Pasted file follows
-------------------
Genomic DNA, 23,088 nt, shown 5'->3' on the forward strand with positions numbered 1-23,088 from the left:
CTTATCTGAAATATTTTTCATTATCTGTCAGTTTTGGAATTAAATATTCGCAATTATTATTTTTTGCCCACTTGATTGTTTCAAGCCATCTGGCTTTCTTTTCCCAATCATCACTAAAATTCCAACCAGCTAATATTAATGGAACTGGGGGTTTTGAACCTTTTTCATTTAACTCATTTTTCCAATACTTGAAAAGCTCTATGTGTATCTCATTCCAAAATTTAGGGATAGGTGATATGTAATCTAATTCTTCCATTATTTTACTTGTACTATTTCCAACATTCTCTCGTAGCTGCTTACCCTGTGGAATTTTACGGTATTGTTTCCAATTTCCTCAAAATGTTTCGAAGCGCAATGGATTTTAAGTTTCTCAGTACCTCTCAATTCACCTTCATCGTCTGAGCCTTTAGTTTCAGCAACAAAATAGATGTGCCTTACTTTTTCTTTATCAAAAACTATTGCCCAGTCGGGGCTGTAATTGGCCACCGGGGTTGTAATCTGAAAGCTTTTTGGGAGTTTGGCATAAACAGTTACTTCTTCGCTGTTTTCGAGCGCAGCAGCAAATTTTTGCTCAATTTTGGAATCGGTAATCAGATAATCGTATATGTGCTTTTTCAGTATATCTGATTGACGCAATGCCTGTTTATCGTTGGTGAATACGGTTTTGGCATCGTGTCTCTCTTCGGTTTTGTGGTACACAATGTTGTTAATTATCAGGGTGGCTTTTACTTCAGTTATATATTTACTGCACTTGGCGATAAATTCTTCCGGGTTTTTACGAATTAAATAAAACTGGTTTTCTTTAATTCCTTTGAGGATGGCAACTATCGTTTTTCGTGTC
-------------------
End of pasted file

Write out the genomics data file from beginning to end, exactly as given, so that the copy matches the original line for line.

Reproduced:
Genomic DNA, 23,088 nt, shown 5'->3' on the forward strand with positions numbered 1-23,088 from the left:
CTTATCTGAAATATTTTTCATTATCTGTCAGTTTTGGAATTAAATATTCGCAATTATTATTTTTTGCCCACTTGATTGTTTCAAGCCATCTGGCTTTCTTTTCCCAATCATCACTAAAATTCCAACCAGCTAATATTAATGGAACTGGGGGTTTTGAACCTTTTTCATTTAACTCATTTTTCCAATACTTGAAAAGCTCTATGTGTATCTCATTCCAAAATTTAGGGATAGGTGATATGTAATCTAATTCTTCCATTATTTTACTTGTACTATTTCCAACATTCTCTCGTAGCTGCTTACCCTGTGGAATTTTACGGTATTGTTTCCAATTTCCTCAAAATGTTTCGAAGCGCAATGGATTTTAAGTTTCTCAGTACCTCTCAATTCACCTTCATCGTCTGAGCCTTTAGTTTCAGCAACAAAATAGATGTGCCTTACTTTTTCTTTATCAAAAACTATTGCCCAGTCGGGGCTGTAATTGGCCACCGGGGTTGTAATCTGAAAGCTTTTTGGGAGTTTGGCATAAACAGTTACTTCTTCGCTGTTTTCGAGCGCAGCAGCAAATTTTTGCTCAATTTTGGAATCGGTAATCAGATAATCGTATATGTGCTTTTTCAGTATATCTGATTGACGCAATGCCTGTTTATCGTTGGTGAATACGGTTTTGGCATCGTGTCTCTCTTCGGTTTTGTGGTACACAATGTTGTTAATTATCAGGGTGGCTTTTACTTCAGTTATATATTTACTGCACTTGGCGATAAATTCTTCCGGGTTTTTACGAATTAAATAAAACTGGTTTTCTTTAATTCCTTTGAGGATGGCAACTATCGTTTTTCGTGTC